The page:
The Trump administration gave a directive to the U.S. embassy in South Africa not to assist former President Obama during his trip there.
On 18 July 2018, South African newspaper The Citizen reported that the Trump administration had directed the American embassy in Pretoria, South Africa, not to provide any assistance, other than security, to former President Barack Obama during the latter’s visit there celebrating the 100th birthday anniversary of late anti-apartheid icon Nelson Mandela. Citing a highly-placed source, The Citizen reported:
‘Instructions by Washington’ were that no assistance other than security be given to the former US president – a break from diplomatic tradition.
The Mandela 100 commemoration became a mini battlefield in the ongoing US political war this week, as the Trump administration ordered that Barack Obama not be given any assistance other than security arrangements by the American embassy in South Africa.
The high-profile visit by the former president was mainly arranged and coordinated by the Nelson Mandela and Obama foundations, with no assistance from the US embassy in Pretoria – a break from the diplomatic tradition of offering support to any visiting American leader.
None of the US embassy staff had to play any role due to “instructions by Washington” that Obama should not be provided any assistance, according to a highly placed source.
In the past, the US embassy has always provided full support to any visiting American leader regardless of party affiliation.
Charles Cilliers, digital editor for The Citizen, followed up with us two weeks after the article was originally published and said the newspaper stands by its report, noting their source is a “well-placed member of staff at the embassy itself.”
Cilliers also pointed out that the U.S. embassy in Pretoria effectively corroborated The Citizen’s report by confirming it helped only with security during Obama’s visit. The embassy also did not deny receiving a directive from the White House instructing staff not to provide any further assistance beyond that in a statement to The Citizen quoted in a follow-up story dated 21 July 2018:
Embassy spokesperson Cynthia Harvey confirmed to The Citizen on Saturday that Obama had only been assisted with security arrangements: “Former president Barack Obama’s visit to South Africa was a private visit by a former president. He was in South Africa as a private citizen. The US Embassy in Pretoria supported US agencies providing security for the former president.
“We are certainly honoured that the Nelson Mandela Foundation chose an American to be the speaker at their annual Mandela Lecture this year. The respect and admiration Obama had for Nelson Mandela is shared by many American leaders and citizens.”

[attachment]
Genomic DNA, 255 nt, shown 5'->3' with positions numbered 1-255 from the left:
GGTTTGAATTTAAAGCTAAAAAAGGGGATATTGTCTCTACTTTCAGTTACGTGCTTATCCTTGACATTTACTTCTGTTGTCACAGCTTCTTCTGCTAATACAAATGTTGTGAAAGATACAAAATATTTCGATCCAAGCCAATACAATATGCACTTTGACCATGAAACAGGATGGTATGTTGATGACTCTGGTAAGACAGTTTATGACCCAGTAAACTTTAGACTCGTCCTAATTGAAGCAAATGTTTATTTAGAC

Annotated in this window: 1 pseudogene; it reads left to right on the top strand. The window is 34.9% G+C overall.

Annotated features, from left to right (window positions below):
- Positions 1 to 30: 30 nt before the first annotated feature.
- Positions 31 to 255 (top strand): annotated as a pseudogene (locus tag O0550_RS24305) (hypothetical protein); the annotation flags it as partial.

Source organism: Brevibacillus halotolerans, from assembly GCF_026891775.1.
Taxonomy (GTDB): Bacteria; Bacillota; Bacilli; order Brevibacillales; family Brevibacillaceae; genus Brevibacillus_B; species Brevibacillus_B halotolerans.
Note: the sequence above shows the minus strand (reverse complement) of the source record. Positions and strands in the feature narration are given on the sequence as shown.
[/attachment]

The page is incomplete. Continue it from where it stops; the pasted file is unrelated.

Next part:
The high-profile visit by the former president was mainly arranged and coordinated by the Nelson Mandela and Obama foundations. The scant assistance from the US Embassy in Pretoria was seen by some as a break from the diplomatic tradition of offering support to any visiting American leader.
We reached out to the U.S. State Department and asked directly whether any instructions were given by the Trump administration regarding assistance from the embassy for Obama’s visit, and whether former Obama or his foundation requested any assistance other than security. We receive the following response from a State Department spokesperson:
Former President Barack Obama’s visit to South Africa was a private visit by a former president. He was in South Africa as a private citizen. Any questions regarding his visit should be directed to the Obama Foundation or its representatives. The U.S. Embassy in Pretoria supported U.S. agencies providing security for the former President.
We also reached out to the Obama Foundation and the White House but received no answers to similar questions by press time.
It’s no secret the relationship between U.S. President Donald Trump and Barack Obama is a contentious one. During his visit to South Africa, Obama gave a widely-viewed speech in Johannesburg honoring Mandela in which he took a swipe at what some interpreted as Trump’s proclivity to stretch the truth, decrying the “utter loss of shame among political leaders where they’re caught in a lie and they just double down and they lie some more.”
For his part, Donald Trump long promoted the “birther” conspiracy theory that falsely claims Barack Obama was born in Kenya and therefore was ineligible to serve as President of the United States. We will update this story pending further information.
This article has been updated to reflect comments from The Citizen's digital editor and additional reporting by the newspaper supporting their original report.